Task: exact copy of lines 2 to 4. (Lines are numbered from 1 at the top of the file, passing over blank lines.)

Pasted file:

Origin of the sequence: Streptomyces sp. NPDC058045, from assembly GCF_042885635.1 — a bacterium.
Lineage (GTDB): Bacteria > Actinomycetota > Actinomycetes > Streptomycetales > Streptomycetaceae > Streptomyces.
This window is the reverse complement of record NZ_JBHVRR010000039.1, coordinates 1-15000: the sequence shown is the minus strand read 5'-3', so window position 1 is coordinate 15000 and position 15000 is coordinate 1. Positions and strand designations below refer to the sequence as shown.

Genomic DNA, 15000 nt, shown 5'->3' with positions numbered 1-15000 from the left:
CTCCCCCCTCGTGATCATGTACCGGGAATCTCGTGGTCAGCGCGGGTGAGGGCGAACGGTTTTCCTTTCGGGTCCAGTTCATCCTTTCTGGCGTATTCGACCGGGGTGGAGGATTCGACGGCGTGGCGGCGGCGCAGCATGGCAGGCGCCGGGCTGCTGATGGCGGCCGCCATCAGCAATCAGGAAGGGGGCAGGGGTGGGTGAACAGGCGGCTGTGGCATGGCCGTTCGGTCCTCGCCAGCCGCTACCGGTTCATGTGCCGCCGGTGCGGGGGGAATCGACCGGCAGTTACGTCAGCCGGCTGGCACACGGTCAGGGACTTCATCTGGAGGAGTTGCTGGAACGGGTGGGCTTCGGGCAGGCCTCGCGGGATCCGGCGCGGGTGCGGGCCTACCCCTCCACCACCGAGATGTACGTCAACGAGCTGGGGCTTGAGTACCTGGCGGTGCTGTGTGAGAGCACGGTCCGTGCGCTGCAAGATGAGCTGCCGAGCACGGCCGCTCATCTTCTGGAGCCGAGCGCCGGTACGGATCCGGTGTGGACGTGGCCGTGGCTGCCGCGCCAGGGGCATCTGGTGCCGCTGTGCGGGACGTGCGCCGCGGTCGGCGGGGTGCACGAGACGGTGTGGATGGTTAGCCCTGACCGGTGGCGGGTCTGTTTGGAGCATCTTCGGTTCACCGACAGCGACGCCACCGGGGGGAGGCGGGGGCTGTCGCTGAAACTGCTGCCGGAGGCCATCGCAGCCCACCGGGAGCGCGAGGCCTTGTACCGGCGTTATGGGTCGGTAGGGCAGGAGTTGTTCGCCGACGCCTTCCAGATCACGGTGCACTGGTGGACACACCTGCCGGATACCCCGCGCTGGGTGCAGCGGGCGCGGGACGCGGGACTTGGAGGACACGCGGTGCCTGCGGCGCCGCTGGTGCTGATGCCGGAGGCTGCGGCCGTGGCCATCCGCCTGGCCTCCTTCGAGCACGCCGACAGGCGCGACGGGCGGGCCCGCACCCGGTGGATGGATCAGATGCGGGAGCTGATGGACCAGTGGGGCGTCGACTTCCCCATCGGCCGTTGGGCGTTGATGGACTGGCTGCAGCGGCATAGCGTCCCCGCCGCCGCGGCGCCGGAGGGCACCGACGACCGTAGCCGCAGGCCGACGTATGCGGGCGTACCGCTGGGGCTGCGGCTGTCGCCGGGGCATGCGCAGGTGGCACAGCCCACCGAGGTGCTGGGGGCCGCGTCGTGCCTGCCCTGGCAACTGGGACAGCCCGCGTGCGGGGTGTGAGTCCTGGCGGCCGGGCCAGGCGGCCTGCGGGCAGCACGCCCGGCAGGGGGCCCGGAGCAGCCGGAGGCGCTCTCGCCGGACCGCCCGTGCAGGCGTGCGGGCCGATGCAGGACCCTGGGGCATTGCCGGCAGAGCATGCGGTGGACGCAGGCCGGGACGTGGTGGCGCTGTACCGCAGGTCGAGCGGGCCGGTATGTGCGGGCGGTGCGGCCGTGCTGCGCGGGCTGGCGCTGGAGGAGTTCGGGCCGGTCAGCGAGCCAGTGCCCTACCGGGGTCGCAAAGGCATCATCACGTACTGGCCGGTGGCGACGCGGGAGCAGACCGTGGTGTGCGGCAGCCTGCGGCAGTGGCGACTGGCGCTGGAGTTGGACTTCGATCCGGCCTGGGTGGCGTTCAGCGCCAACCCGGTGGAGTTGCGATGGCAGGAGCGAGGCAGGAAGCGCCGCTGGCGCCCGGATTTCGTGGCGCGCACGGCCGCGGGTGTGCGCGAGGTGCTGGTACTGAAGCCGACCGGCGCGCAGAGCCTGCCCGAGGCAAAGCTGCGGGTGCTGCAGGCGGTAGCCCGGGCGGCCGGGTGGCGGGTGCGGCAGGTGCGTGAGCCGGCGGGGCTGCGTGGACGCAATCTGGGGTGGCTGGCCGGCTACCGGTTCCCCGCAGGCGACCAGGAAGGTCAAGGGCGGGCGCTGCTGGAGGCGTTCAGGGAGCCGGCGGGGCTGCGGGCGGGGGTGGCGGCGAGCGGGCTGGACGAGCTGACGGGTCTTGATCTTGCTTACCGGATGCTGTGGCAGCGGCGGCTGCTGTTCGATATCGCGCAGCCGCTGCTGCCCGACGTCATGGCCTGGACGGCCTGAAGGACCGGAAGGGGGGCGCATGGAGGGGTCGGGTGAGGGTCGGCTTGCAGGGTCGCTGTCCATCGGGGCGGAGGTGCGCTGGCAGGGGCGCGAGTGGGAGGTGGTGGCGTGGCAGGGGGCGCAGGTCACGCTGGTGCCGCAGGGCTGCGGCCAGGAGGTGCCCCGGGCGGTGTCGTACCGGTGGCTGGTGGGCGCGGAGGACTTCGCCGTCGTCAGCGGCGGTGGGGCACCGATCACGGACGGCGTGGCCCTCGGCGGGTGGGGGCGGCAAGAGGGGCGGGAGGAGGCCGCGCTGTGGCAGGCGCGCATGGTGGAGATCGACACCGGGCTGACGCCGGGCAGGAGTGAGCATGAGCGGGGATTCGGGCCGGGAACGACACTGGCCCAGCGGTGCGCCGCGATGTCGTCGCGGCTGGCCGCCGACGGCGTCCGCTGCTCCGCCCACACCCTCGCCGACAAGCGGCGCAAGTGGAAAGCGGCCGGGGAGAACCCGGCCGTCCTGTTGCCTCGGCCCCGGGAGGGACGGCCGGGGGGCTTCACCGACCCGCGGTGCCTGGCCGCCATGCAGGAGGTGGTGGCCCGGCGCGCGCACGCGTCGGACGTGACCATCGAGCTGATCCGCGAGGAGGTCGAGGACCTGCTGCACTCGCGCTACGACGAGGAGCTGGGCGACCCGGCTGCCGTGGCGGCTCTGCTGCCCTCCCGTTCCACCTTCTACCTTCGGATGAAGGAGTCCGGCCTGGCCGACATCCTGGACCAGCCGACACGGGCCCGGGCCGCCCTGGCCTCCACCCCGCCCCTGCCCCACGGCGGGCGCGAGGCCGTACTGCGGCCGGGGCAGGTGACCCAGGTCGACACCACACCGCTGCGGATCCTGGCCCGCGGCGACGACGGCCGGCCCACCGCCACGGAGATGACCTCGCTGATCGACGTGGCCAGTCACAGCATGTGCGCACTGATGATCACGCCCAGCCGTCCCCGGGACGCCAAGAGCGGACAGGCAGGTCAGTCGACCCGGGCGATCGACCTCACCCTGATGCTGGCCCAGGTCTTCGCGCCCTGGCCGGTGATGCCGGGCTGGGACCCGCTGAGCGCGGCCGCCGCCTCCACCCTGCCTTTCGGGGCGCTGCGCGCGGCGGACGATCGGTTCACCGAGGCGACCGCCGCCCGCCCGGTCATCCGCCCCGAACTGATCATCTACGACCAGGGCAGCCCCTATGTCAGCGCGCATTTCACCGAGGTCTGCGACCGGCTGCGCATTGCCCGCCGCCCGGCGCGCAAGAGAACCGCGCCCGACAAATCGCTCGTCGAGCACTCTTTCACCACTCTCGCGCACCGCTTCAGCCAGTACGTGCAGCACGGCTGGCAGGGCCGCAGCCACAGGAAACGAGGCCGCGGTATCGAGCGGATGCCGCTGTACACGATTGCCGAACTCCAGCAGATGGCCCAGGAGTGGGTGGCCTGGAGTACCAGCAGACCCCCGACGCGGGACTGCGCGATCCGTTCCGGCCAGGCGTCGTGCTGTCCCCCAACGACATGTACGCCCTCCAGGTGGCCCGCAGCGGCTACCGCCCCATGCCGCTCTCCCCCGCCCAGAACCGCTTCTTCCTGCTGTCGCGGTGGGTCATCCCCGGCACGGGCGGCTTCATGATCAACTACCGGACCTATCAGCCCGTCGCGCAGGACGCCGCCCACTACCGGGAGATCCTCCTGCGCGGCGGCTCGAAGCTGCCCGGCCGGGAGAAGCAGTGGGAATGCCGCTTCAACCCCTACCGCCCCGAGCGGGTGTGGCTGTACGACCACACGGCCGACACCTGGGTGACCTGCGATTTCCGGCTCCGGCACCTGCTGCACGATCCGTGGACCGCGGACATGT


Lineage (GTDB): Bacteria > Actinomycetota > Actinomycetes > Streptomycetales > Streptomycetaceae > Streptomyces.
This window is the reverse complement of record NZ_JBHVRR010000039.1, coordinates 1-15000: the sequence shown is the minus strand read 5'-3', so window position 1 is coordinate 15000 and position 15000 is coordinate 1. Positions and strand designations below refer to the sequence as shown.

Genomic DNA, 15000 nt, shown 5'->3' with positions numbered 1-15000 from the left: